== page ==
The Forgotten Man: A new history of the great depression

Thanks to internet bookstores and courier delivery, my existence on this beautiful little tropical island has today been enriched by three brand new books not otherwise available in local bookstores. I just opened Amity Shlaes's The Forgotten Man: A new history of the great depression, which begins with the following quote:
As soon as A observes something which seems to him to be wrong, from which X is suffering, A talks it over with B, and A and B then propose to get a law passed to remedy the evil and help X. Their law always proposes to determine what C shall do for X, or in the better case, what A, B, and C shall do for X.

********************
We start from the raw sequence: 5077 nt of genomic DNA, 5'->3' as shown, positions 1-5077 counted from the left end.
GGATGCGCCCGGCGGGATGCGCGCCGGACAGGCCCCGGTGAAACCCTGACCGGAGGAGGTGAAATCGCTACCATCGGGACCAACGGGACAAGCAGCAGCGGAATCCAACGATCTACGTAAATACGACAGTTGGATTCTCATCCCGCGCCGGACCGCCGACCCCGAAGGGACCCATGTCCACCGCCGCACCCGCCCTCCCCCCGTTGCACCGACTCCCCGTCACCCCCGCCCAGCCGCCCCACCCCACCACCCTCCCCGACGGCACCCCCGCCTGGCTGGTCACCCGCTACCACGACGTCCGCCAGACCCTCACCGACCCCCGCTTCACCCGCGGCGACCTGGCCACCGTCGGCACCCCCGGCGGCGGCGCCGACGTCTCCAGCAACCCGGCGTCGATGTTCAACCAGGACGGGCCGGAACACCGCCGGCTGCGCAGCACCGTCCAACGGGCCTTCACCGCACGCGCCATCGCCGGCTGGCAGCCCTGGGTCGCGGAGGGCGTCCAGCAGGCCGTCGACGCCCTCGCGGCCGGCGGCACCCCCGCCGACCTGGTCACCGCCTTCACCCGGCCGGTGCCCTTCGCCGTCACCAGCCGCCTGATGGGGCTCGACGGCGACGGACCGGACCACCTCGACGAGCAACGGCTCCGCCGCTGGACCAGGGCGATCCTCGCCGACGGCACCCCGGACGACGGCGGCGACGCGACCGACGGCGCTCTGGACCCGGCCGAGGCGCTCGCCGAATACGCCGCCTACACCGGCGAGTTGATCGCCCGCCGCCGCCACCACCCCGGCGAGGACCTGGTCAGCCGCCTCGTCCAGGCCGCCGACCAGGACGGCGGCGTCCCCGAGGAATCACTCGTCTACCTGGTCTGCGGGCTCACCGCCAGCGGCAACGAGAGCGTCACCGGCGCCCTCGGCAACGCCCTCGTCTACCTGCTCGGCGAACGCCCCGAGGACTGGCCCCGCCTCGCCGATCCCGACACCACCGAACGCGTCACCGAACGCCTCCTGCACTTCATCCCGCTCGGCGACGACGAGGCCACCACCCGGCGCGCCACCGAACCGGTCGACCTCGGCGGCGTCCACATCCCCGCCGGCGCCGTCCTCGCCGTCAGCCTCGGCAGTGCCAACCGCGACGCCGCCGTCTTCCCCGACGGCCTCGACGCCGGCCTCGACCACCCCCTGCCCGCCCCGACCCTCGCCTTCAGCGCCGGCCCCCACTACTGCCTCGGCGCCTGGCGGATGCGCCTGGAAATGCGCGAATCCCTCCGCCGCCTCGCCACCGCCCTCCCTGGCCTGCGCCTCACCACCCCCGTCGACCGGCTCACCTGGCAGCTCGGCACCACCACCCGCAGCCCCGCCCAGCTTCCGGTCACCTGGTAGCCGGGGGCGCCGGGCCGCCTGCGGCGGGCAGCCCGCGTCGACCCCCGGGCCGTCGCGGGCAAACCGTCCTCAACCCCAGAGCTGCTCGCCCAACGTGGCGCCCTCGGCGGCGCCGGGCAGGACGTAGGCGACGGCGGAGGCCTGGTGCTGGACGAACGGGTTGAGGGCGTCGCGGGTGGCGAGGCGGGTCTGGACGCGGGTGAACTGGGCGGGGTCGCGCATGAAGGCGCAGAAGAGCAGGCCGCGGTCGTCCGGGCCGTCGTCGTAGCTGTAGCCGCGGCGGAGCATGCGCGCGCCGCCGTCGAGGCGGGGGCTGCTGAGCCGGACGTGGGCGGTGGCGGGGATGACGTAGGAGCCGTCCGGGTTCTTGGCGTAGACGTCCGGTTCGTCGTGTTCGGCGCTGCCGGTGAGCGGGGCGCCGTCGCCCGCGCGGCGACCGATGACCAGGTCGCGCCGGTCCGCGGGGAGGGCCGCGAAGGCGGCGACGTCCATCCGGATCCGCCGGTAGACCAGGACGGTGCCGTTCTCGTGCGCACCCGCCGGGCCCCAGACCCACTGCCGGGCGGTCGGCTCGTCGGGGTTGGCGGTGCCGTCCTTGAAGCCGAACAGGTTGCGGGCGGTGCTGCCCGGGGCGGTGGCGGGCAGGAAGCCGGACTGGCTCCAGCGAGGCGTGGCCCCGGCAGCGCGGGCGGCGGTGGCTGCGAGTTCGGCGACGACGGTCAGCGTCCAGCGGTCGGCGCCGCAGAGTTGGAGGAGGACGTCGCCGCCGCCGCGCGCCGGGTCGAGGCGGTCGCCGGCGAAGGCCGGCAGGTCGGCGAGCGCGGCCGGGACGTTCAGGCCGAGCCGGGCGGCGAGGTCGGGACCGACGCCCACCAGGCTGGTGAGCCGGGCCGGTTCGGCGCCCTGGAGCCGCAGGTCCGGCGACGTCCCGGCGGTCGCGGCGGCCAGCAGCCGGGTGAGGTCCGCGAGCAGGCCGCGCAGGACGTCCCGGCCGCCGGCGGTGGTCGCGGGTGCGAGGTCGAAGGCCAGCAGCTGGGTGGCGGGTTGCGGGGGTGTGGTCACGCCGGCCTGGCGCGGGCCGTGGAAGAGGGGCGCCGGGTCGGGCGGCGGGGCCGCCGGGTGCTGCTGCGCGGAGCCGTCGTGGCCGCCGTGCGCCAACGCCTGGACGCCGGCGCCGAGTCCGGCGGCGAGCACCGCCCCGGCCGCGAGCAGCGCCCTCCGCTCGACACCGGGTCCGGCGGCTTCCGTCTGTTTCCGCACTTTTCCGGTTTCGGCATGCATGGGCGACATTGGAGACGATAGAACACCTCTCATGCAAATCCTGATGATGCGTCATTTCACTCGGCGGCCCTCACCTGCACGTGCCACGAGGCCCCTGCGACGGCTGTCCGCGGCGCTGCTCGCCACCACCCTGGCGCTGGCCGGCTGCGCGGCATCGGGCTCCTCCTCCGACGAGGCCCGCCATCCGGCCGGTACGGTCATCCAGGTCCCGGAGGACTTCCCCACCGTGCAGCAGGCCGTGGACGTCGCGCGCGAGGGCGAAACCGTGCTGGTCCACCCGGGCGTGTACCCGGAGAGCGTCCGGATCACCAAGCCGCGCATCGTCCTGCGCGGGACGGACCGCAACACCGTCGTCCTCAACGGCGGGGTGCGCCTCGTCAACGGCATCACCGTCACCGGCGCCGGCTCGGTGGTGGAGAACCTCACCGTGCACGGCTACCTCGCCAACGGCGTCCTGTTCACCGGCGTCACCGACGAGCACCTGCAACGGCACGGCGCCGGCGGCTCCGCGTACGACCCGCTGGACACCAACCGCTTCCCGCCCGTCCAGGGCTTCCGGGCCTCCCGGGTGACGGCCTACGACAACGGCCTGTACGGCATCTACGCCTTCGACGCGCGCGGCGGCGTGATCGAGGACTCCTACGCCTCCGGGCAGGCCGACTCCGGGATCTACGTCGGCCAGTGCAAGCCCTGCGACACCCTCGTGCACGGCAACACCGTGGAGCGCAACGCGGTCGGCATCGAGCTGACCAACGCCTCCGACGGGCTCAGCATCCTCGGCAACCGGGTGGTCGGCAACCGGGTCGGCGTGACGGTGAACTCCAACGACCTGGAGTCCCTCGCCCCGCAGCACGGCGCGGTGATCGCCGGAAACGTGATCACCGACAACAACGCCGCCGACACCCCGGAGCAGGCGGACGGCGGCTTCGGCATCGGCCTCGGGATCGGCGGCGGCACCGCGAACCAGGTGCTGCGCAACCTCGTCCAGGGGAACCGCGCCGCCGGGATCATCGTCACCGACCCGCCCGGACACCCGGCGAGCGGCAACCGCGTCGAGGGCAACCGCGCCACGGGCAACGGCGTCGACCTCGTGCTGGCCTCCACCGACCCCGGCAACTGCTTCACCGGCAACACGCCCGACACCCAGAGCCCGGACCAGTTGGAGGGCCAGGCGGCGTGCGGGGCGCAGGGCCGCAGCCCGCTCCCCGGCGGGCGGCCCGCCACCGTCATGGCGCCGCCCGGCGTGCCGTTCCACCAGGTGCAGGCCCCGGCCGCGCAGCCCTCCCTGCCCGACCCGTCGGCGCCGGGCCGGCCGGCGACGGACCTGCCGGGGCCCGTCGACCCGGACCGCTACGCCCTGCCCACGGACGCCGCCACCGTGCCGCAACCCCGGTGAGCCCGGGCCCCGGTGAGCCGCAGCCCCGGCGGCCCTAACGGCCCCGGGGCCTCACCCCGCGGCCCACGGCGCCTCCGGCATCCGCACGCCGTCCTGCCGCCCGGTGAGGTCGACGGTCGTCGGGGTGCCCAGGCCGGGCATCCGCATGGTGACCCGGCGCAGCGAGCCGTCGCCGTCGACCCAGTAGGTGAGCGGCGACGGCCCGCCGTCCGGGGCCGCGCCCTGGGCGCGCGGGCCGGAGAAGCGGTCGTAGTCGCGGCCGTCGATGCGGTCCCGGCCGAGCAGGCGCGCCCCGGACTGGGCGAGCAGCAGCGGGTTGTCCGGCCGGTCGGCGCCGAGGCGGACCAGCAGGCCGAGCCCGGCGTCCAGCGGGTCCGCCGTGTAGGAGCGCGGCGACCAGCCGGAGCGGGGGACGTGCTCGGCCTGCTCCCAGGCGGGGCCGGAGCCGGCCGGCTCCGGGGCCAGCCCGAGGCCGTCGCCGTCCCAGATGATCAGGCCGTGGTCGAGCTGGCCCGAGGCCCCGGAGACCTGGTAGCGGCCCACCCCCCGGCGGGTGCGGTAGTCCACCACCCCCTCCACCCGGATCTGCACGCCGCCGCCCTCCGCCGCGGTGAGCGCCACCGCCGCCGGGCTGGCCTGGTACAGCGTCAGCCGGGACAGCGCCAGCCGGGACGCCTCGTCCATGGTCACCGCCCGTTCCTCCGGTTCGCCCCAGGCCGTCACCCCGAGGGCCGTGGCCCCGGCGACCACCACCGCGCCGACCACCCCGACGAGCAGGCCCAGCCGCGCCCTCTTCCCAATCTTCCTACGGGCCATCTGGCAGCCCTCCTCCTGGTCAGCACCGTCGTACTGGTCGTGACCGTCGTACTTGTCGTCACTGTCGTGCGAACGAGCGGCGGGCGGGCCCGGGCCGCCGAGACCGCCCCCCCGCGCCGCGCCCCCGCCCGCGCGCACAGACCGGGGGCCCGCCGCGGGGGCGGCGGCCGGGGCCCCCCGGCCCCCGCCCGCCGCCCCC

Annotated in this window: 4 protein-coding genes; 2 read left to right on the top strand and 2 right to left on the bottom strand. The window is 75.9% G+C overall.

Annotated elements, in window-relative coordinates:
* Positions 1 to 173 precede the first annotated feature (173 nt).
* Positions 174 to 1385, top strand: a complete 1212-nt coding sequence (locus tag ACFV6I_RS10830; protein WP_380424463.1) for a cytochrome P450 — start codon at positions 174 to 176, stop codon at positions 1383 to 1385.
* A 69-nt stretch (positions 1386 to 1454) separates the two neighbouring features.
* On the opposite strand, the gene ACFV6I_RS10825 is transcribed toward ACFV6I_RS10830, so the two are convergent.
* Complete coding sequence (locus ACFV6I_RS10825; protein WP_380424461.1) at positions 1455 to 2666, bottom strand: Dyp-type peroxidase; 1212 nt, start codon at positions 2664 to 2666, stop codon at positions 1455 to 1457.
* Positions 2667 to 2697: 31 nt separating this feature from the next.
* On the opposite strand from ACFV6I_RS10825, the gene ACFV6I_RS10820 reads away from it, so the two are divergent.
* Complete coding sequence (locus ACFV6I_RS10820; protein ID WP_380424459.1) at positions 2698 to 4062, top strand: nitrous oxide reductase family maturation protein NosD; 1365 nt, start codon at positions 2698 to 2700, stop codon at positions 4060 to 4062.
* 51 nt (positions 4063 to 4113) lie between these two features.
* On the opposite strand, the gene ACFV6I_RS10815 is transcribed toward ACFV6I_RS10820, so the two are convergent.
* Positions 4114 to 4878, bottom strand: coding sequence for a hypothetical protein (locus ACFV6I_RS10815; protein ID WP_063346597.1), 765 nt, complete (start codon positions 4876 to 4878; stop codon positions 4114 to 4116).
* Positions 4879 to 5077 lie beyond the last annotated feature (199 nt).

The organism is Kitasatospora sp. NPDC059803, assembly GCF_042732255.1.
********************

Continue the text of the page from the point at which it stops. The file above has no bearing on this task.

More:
- William Graham Sumner, Yale University, 1881
C, not X, is the 'forgotten man' in the book's title. I'll see what the rest of the book brings.


verbatim said…
which are other two books? :)
denis bider said…
Alan Greenspan's The Age of Turbulence and Thomas E. Woods's 33 Questions About American History You’re Not Supposed To Ask. I've yet to get to them, I'm reading Amity's book first.

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